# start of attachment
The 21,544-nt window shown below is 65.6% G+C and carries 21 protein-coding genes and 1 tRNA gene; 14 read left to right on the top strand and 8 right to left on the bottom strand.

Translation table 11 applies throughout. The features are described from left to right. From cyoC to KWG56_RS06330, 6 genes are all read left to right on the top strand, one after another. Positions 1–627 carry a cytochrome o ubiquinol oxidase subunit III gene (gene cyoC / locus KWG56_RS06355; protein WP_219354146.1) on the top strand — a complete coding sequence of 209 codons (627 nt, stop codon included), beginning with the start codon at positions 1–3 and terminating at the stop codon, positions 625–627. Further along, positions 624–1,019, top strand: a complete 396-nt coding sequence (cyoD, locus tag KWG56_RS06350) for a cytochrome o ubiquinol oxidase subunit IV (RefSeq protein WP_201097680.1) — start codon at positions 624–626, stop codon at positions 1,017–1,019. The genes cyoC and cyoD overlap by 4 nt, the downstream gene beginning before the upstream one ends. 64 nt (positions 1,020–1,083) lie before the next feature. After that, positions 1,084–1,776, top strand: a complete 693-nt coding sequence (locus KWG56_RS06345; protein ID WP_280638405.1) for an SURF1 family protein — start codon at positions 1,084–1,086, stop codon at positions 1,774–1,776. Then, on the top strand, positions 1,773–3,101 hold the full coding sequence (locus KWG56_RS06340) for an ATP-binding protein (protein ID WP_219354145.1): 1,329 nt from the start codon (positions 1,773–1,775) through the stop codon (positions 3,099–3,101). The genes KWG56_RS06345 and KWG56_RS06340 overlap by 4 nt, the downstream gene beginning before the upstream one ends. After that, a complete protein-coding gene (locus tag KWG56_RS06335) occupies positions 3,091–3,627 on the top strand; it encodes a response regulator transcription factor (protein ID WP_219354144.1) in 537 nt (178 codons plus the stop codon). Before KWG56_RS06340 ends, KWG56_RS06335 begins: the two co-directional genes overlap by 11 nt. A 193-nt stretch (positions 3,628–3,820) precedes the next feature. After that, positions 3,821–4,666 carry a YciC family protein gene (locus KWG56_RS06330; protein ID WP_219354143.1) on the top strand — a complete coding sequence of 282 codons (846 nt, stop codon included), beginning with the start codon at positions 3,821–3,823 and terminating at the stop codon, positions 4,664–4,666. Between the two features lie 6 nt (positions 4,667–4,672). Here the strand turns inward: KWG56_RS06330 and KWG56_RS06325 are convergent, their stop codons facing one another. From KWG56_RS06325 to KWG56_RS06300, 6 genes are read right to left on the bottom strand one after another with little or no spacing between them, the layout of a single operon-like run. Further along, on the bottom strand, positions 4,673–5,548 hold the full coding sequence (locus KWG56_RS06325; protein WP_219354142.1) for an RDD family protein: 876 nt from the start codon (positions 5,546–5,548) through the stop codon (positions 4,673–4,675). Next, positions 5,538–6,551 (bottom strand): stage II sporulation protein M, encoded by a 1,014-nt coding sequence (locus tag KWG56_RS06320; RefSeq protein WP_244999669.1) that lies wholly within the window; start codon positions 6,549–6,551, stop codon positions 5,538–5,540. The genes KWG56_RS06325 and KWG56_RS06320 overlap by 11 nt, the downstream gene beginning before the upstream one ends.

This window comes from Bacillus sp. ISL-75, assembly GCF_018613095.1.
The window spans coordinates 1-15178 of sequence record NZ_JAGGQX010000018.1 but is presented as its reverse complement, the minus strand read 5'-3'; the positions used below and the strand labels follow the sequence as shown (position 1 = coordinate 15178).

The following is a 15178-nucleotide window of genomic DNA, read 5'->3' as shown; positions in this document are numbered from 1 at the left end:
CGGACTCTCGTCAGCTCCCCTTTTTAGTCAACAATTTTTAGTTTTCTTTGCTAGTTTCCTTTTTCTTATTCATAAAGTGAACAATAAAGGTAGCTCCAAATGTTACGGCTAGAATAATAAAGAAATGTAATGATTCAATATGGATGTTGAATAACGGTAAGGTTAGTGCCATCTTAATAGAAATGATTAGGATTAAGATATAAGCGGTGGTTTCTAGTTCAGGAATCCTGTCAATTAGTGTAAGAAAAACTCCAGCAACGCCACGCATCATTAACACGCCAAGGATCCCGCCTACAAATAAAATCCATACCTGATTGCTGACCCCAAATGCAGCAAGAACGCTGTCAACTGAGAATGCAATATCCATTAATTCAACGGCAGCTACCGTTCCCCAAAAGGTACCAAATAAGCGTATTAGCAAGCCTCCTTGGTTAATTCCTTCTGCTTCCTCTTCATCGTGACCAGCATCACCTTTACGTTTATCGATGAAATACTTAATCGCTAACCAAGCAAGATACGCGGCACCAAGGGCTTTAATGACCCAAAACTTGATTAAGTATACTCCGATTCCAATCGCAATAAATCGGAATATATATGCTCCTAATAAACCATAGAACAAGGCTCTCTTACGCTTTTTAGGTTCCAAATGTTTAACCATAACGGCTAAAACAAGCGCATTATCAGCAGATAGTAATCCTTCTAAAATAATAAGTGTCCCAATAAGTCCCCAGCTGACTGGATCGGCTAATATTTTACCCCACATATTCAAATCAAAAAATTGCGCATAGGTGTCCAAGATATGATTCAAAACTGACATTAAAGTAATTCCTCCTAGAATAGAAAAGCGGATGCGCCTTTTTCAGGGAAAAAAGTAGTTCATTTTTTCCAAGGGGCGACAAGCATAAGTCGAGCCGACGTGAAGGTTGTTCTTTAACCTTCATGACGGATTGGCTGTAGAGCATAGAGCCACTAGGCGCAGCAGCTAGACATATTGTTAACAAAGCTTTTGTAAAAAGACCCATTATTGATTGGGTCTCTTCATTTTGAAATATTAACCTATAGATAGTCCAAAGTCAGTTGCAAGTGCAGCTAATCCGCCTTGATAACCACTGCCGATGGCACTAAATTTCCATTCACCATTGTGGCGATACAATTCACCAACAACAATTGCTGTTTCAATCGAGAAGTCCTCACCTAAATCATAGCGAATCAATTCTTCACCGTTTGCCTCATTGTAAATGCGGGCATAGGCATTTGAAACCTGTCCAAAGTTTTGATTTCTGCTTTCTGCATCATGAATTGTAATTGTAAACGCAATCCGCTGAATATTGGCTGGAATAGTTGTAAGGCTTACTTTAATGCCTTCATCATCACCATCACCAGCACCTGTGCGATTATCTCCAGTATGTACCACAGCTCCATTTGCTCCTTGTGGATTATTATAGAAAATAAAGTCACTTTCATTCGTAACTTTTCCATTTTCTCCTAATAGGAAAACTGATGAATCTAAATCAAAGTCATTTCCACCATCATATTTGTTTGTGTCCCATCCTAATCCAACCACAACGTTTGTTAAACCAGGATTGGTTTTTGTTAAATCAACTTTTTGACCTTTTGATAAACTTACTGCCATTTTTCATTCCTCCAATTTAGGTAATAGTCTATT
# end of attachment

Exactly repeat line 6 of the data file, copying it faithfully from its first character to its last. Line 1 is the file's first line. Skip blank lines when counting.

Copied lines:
CGGACTCTCGTCAGCTCCCCTTTTTAGTCAACAATTTTTAGTTTTCTTTGCTAGTTTCCTTTTTCTTATTCATAAAGTGAACAATAAAGGTAGCTCCAAATGTTACGGCTAGAATAATAAAGAAATGTAATGATTCAATATGGATGTTGAATAACGGTAAGGTTAGTGCCATCTTAATAGAAATGATTAGGATTAAGATATAAGCGGTGGTTTCTAGTTCAGGAATCCTGTCAATTAGTGTAAGAAAAACTCCAGCAACGCCACGCATCATTAACACGCCAAGGATCCCGCCTACAAATAAAATCCATACCTGATTGCTGACCCCAAATGCAGCAAGAACGCTGTCAACTGAGAATGCAATATCCATTAATTCAACGGCAGCTACCGTTCCCCAAAAGGTACCAAATAAGCGTATTAGCAAGCCTCCTTGGTTAATTCCTTCTGCTTCCTCTTCATCGTGACCAGCATCACCTTTACGTTTATCGATGAAATACTTAATCGCTAACCAAGCAAGATACGCGGCACCAAGGGCTTTAATGACCCAAAACTTGATTAAGTATACTCCGATTCCAATCGCAATAAATCGGAATATATATGCTCCTAATAAACCATAGAACAAGGCTCTCTTACGCTTTTTAGGTTCCAAATGTTTAACCATAACGGCTAAAACAAGCGCATTATCAGCAGATAGTAATCCTTCTAAAATAATAAGTGTCCCAATAAGTCCCCAGCTGACTGGATCGGCTAATATTTTACCCCACATATTCAAATCAAAAAATTGCGCATAGGTGTCCAAGATATGATTCAAAACTGACATTAAAGTAATTCCTCCTAGAATAGAAAAGCGGATGCGCCTTTTTCAGGGAAAAAAGTAGTTCATTTTTTCCAAGGGGCGACAAGCATAAGTCGAGCCGACGTGAAGGTTGTTCTTTAACCTTCATGACGGATTGGCTGTAGAGCATAGAGCCACTAGGCGCAGCAGCTAGACATATTGTTAACAAAGCTTTTGTAAAAAGACCCATTATTGATTGGGTCTCTTCATTTTGAAATATTAACCTATAGATAGTCCAAAGTCAGTTGCAAGTGCAGCTAATCCGCCTTGATAACCACTGCCGATGGCACTAAATTTCCATTCACCATTGTGGCGATACAATTCACCAACAACAATTGCTGTTTCAATCGAGAAGTCCTCACCTAAATCATAGCGAATCAATTCTTCACCGTTTGCCTCATTGTAAATGCGGGCATAGGCATTTGAAACCTGTCCAAAGTTTTGATTTCTGCTTTCTGCATCATGAATTGTAATTGTAAACGCAATCCGCTGAATATTGGCTGGAATAGTTGTAAGGCTTACTTTAATGCCTTCATCATCACCATCACCAGCACCTGTGCGATTATCTCCAGTATGTACCACAGCTCCATTTGCTCCTTGTGGATTATTATAGAAAATAAAGTCACTTTCATTCGTAACTTTTCCATTTTCTCCTAATAGGAAAACTGATGAATCTAAATCAAAGTCATTTCCACCATCATATTTGTTTGTGTCCCATCCTAATCCAACCACAACGTTTGTTAAACCAGGATTGGTTTTTGTTAAATCAACTTTTTGACCTTTTGATAAACTTACTGCCATTTTTCATTCCTCCAATTTAGGTAATAGTCTATT